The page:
NBA MVP Joel Embiid Learned To Shoot by Watching YouTube

Politicians attack social media for spreading conspiracies and so-called misinformation. But what about when social media helps someone become an NBA star?


When Joel Embiid arrived in the United States from Cameroon as a gangly 16-year-old back in 2011, he already possessed many of the physical traits—height, athleticism, massive wingspan—that he'd one day employ to become a superstar in the NBA.

One thing he didn't really know much about, however, was how to actually shoot a basketball.

Until he was 15, Embiid hardly played hoops at all. He'd been on track to become a professional volleyballer before being spotted by a retired NBA star, Luc Richard Mbah a Moute, who ran a basketball camp in Yaoundé, Embiid's hometown (and Cameroon's capital). Mbah a Moute convinced Embiid to commit to learning basketball. That opened the door for his 2011 move to the U.S., where Embiid enrolled at a prep school and kept training. In 2012, he was recruited to the University of Kansas, one of the top college basketball programs in the country, despite being described as "more prospect than player at this stage" in an ESPN profile. He was drafted third overall in 2014 by the Philadelphia 76ers, when he was barely 20 years old and still a relative newcomer to the sport.

Yesterday, he was named the NBA's Most Valuable Player for the 2022-23 season. It's quite possible none of that would have happened without YouTube.

"You know how I learned to shoot?" Embiid told Sports Illustrated in 2016, just before making his debut in the NBA. "I watched white people. Just regular white people. They really put their elbow in and finish up top. You can find videos of them online."

To really understand this story, you have to understand what makes Embiid special, even among the athletic freaks and superhuman scoring machines that are modern professional basketball players. If you're over 7 feet tall, like Embiid is, you don't necessarily have to be that good of a shooter to succeed at basketball. Stand near the basket, learn how to position your body, and you're going to get plenty of easy scoring chances. There are plenty of big guys, from Bill Russell to Shaquille O'Neal, who make outstanding careers out of doing that.

Embiid does that too, of course. But he can also step away from the basket and drain a jump shot. He's made over 33 percent of the three-point shots he's attempted in his career—a clip that won't have anyone confusing him with two-time MVP Steph Curry, but still well in excess of what even the best players his size can typically drop.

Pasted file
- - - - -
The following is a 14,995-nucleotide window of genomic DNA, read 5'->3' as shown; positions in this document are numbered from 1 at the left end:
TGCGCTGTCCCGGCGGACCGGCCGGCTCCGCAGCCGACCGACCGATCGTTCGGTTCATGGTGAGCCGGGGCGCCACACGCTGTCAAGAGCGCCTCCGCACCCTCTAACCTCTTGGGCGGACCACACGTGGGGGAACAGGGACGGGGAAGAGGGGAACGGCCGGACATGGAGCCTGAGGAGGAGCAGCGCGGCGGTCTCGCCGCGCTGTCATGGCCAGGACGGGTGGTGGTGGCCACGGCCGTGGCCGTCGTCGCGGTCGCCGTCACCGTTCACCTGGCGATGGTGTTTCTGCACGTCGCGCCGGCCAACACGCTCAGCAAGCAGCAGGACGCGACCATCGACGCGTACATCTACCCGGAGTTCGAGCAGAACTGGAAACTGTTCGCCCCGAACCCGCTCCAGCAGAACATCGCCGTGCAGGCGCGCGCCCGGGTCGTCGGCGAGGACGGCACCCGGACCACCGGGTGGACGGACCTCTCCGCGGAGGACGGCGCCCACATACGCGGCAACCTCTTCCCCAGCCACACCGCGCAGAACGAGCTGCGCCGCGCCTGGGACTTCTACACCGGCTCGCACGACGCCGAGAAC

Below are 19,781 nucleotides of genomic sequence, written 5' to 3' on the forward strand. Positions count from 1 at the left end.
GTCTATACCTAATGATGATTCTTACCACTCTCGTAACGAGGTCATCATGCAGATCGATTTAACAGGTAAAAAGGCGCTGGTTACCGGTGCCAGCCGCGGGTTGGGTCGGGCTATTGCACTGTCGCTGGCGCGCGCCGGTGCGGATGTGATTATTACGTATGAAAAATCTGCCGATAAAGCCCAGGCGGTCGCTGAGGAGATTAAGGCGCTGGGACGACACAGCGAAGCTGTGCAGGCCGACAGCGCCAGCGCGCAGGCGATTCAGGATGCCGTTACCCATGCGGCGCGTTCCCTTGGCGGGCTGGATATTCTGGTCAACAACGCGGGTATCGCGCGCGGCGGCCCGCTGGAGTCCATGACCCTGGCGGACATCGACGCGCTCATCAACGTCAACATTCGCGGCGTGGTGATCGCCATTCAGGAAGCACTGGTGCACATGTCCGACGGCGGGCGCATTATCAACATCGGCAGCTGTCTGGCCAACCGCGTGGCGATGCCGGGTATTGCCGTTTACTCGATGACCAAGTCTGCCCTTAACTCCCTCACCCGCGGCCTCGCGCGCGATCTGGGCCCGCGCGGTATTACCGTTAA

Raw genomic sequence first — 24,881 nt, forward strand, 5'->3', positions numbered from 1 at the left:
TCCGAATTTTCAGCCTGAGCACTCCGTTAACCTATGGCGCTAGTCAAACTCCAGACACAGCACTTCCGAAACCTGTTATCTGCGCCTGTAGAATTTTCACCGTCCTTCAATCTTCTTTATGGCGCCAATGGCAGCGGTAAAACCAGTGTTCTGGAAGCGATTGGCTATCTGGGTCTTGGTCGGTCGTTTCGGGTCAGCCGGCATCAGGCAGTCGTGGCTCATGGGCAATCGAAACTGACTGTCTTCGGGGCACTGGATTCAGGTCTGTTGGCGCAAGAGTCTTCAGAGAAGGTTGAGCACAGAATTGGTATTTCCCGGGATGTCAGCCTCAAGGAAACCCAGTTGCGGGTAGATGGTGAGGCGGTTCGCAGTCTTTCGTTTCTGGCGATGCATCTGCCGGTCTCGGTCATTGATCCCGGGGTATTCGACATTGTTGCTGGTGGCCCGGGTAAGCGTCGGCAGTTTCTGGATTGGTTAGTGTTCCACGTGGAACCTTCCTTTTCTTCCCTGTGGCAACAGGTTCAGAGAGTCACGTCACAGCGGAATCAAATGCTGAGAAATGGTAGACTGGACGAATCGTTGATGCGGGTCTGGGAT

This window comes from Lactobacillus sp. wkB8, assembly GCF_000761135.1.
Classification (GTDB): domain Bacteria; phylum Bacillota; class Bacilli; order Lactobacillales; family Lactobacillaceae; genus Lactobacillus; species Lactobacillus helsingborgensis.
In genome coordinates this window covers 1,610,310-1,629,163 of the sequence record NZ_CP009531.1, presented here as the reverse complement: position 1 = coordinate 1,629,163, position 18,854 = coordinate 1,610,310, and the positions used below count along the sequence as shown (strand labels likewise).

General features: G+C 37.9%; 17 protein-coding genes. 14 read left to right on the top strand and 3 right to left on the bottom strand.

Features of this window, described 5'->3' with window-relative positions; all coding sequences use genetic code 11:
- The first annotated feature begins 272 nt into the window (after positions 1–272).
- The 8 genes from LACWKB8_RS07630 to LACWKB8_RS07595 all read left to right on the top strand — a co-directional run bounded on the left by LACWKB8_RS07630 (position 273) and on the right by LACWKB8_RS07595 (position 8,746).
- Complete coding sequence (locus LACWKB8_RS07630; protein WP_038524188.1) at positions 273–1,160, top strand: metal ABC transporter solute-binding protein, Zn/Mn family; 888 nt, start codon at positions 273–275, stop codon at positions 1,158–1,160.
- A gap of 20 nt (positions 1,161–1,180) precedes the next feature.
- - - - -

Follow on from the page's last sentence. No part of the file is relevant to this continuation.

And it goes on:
That shooting touch, Embiid wrote in The Players' Tribune, is the result of being humiliated by a teammate during three-point shooting drills in high school, then turning to online videos:

I'm so competitive that I'm like, I gotta beat this guy. I gotta find a way.

So I'm chilling one night, and I go on YouTube, and I'm thinking I'm about to figure this shooting thing out.

I go to the search box like….





Then the light bulb went off, man. I typed in the magic words.


Listen, I know it's a stereotype, but have you ever seen a normal, 30-year-old white guy shoot a three-pointer? That elbow is tucked, man. The knees are bent. The follow-through is perfect. Always. You know how in America, there's always an older guy wearing like EVERLAST sweat-shorts at the court? That guy is always a problem. His J is always wet.

Those are the guys I learned from on YouTube. Just random people shooting threes with perfect form.

Those YouTube videos didn't just allow Embiid to impress his high school teammates or earn a chance to make a career out of the sport. They helped him turn himself into arguably the best basketball player on the planet.

Of course, Embiid had a lot of help from other sources too, and he probably possesses a level of determination that most of us don't. You're unlikely to become a professional basketball player by watching hours of white dudes shooting three-pointers tonight. Sorry.

But you might learn how to repair a leaky toilet or install a utility sink in your basement by watching YouTube; I did.

"YouTube confers agency at every level—kids can become world-class musicians just by watching other kids who are trying to do that with their glockenspiel or whatever," Stewart Brand, former editor of the now-defunct counterculture magazine Whole Earth Catalog, said in a 2022 interview. "In that sense, the early dream that we had about the internet as this thing that would bring all knowledge to all people for free kind of came true."

Embiid went from being a Cameroonian kid who'd hardly picked up a basketball to being a first-round NBA draft pick in under five years. Now, he's an MVP. Every day, untold numbers of other people accomplish less audacious tasks because of the knowledge that others make freely available via all sorts of online platforms, from Wikipedia to TikTok.

This is a perspective that seems to be largely missing from the constant debates about so-called Big Tech and the supposed damage it causes to society. Are there cranks on YouTube spreading silly conspiracies and crazy uncles on Facebook sharing QAnon memes? Of course. But to ban, restrict, or police how Americans use those platforms means potentially throwing out a lot of the good with the bad.

When politicians call for regulating social media and other online platforms, they often do it with an explicit promise of protecting children. They ought to consider the other side of that equation too. Being exposed to unfamiliar ideas can sometimes be scary—but, like it was for a 16-year-old Embiid trying to refine his untapped athletic potential, it can be game-changing.